The good news: The number of alcohol-related car crashes is decreasing.

The bad news: The number of young adult car crashes does not seem to be decreasing.

The problem: Texting and driving accidents are increasing, replacing the drinking-and-driving-related crashes.

Sitting in traffic is boring, yes, and maybe you “only text at stop lights,” but the temptation to answer a text while driving may be too much, and that’s where the problem lies. Even if you are the only one on the road, that doesn’t make it OK, because you can easily swerve off the road and get a little too friendly with a tree or telephone pole.

No one wants to listen to the “driving safety” speech parents and other adults give, but they need to. And this concern/article about texting isn’t your typical “be careful!” speech. This is a BIG problem—big enough to warrant a campaign, all in the name of texting and driving! Campaigns against drinking and driving have been around for many years, thanks to Mothers Against Drunk Drivers (MADD), which has worked to stop drunk driving since the 1980s. MADD suggested a solution that’s become widespread: assign a “designated driver” if you want to drink heavily and/or find yourself unable to drive.

LIkewise, the new “Stop the Wrecks. Stop the Texts” campaign implores you to get a “designated texter”! If you are driving with a friend, there is no reason for you to be texting as well. Drinking and texting are two serious issues that young adults partake in while driving, and neither is safer than the other. With new distractions like cell phones, it is important to see the underlying message in both campaigns: Be safe!

According to a 2008 study at the Center for Cognitive Brain Imaging at Carnegie Mellon University, “Brain power used while driving decreases by 40% when a driver listens to conversation or music.” Forty percent—and your eyes are still on the road for this! Imagine NOT looking at the road. Your peripherals might be useful when trying to find your friends at lunch, but they aren’t going to be as useful when driving, whether you are looking at your phone or inebriated.

It doesn’t matter whether you’re using a hand-held or hands-free cell phone; distractions of any kind can decrease your reaction time, and sometimes, a fraction of a second is all that matters. According to the Ad Council campaign, Stop the Wrecks. Stop the Texts.: “Five seconds is the average time your eyes are off the road while texting. When traveling at 55mph, that’s enough time to cover the length of a football field.”

Did You Know?

  1. Of those killed in distracted-driving-related crashes, 995 involved reports of a cell phone as a distraction (18% of fatalities in distraction-related crashes) (National Highway Traffic Safety Administration—NHTSA, 2009).
  2. The age group with the greatest proportion of distracted drivers was the under-20 age group. 16% of all drivers younger than 20 involved in fatal crashes were reported to have been distracted while driving (NHTSA, 2009).
  3. 22% of teens who drive while distracted say it makes driving less boring (AAA and Seventeenmagazine, 2010).
  4. 21% of teens who drive while distracted say they’re used to being connected to people all the time (AAA and Seventeenmagazine, 2010).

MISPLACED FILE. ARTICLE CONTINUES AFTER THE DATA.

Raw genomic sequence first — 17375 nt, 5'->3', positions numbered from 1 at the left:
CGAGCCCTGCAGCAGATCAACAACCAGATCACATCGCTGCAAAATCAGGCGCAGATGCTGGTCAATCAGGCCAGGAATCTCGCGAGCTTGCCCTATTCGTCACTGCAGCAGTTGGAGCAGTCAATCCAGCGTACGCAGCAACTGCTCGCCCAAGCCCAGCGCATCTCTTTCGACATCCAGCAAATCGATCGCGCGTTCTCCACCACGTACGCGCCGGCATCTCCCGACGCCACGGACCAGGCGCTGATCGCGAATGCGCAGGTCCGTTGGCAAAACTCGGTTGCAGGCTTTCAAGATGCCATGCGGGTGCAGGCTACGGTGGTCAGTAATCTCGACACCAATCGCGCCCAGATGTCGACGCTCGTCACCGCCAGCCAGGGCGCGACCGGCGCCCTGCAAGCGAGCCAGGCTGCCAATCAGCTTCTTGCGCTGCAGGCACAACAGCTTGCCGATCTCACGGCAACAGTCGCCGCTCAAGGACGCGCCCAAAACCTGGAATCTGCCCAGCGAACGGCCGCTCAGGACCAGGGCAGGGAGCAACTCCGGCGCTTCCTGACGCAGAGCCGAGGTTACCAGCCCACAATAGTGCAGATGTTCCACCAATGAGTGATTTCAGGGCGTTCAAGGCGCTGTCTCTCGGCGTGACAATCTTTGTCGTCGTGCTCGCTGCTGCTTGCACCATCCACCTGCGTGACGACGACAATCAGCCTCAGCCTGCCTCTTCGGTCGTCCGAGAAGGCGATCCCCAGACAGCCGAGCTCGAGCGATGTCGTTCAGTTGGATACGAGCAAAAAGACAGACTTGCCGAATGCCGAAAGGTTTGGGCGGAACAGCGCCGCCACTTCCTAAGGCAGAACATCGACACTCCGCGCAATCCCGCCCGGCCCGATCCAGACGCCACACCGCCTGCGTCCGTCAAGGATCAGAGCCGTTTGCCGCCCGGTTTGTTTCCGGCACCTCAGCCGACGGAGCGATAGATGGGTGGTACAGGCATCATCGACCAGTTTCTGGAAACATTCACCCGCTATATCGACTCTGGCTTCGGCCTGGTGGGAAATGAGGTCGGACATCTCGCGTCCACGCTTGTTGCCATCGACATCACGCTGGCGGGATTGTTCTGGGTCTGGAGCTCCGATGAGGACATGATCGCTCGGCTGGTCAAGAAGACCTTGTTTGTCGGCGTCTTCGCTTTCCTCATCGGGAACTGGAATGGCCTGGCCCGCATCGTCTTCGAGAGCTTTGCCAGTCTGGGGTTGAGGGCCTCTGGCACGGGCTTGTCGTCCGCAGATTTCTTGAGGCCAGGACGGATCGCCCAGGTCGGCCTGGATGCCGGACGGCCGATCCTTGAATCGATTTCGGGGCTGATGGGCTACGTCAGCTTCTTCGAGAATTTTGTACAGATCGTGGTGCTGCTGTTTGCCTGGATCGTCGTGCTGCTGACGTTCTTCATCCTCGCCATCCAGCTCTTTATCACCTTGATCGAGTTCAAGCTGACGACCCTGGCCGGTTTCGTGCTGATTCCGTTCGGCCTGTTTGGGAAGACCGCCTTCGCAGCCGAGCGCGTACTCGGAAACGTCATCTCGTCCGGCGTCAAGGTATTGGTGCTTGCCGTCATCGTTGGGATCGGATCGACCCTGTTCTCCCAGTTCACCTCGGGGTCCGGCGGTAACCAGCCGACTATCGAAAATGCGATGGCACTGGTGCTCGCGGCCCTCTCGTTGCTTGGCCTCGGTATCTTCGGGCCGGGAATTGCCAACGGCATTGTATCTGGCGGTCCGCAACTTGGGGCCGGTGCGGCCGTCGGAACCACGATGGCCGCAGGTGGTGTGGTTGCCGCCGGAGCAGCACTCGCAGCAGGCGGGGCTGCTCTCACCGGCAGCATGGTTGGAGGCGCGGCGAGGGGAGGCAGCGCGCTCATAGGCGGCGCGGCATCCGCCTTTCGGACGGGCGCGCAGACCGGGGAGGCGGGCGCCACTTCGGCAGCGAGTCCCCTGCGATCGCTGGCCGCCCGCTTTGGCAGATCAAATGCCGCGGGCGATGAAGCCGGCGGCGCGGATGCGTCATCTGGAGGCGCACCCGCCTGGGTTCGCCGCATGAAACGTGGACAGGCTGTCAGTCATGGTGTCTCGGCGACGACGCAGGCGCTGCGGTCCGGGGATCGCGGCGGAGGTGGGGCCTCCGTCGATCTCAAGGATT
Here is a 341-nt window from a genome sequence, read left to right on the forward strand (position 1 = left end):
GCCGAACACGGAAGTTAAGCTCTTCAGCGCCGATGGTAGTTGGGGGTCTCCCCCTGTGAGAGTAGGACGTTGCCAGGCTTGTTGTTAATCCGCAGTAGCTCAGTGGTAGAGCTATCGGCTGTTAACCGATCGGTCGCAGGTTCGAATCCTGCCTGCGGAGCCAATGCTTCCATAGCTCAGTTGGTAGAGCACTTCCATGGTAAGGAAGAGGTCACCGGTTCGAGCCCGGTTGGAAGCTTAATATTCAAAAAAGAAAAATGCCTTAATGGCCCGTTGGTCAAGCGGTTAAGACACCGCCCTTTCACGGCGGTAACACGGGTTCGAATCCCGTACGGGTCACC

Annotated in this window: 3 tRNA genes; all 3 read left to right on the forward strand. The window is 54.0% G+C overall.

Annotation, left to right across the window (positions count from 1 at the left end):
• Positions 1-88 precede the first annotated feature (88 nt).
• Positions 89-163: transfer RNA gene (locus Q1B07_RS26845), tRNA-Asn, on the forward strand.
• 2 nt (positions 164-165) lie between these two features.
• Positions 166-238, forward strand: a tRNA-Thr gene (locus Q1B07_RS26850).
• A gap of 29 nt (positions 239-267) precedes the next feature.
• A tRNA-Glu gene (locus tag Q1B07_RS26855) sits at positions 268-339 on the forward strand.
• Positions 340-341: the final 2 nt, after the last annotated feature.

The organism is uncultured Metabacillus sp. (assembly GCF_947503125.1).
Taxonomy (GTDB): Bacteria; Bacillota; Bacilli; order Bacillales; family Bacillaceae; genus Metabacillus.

5. While more than 90% of teen drivers say they don’t drink and drive, 9 out of 10 say they’ve seen passengers distracting the driver, or drivers using cell phones (National Teen Driver Survey, 2006).
  6. A texting driver is 23 times more likely to get into a crash than a non-texting driver. (Virgina Tech Transportation Institute—VTTI, 2009).
  7. 36% of teens say they have been involved in a near-crash because of their own or someone else’s distracted driving (Pew Research Center, 2010).

Next time you try to text “C U in 5!” to your friend, make sure you’re actually going to see them.

Stop the Wrecks. Stop the Texts.has several websites that you can check out for more information, including Facebook, Tumblr, Twitter, and a campaign toolkit on their main site. Click to find out what you can do to spread the word!

Vote for Healthy: School Lunch Campaign

By Janette Santos, Editorial Intern

A lot of attention in the media is currently focused on the importance of healthy food for children and adolescents. Coverage ranges from Michelle Obama’s presidential initiative to lower childhood obesity in the nation from a staggering 20 percent to just 5 percent by 2030, to more local initiatives with new school regulations for serving healthier food. Since teens spend a great deal of time at school, healthier food in the cafeteria is an important change.

According to Sociedad Latina, a Boston-based organization working with Latino youth and families to end destructive cycles of poverty, health inequities, and lack of educational and professional opportunities among the Latino community, there is definitely much left to be desired in the average school cafeteria. For example, a recent crackdown in Cambridge Massachusetts for lax inspections in public school cafeterias yielded numerous health code violations, including animal droppings around the storage rooms of a cafeteria and a school freezer that was rusted and rotting.

While this situation may be extreme, it’s very common for the food offered in school cafeterias to be less than ideal in terms of being healthy. In response, youth activists at Sociedad Latina have taken on this issue and they are working to create healthier food options in school cafeterias in Boston public schools.  Vickie Miranda and Achly Esparra are two teen representatives for Sociedad’s School Lunch Campaign. According to Miranda, the School Lunch Campaign was launched with a mission focused on “eating healthy in schools because that’s where we spend most of our time, besides home. If we don’t eat [at school], we don’t have the energy to learn.”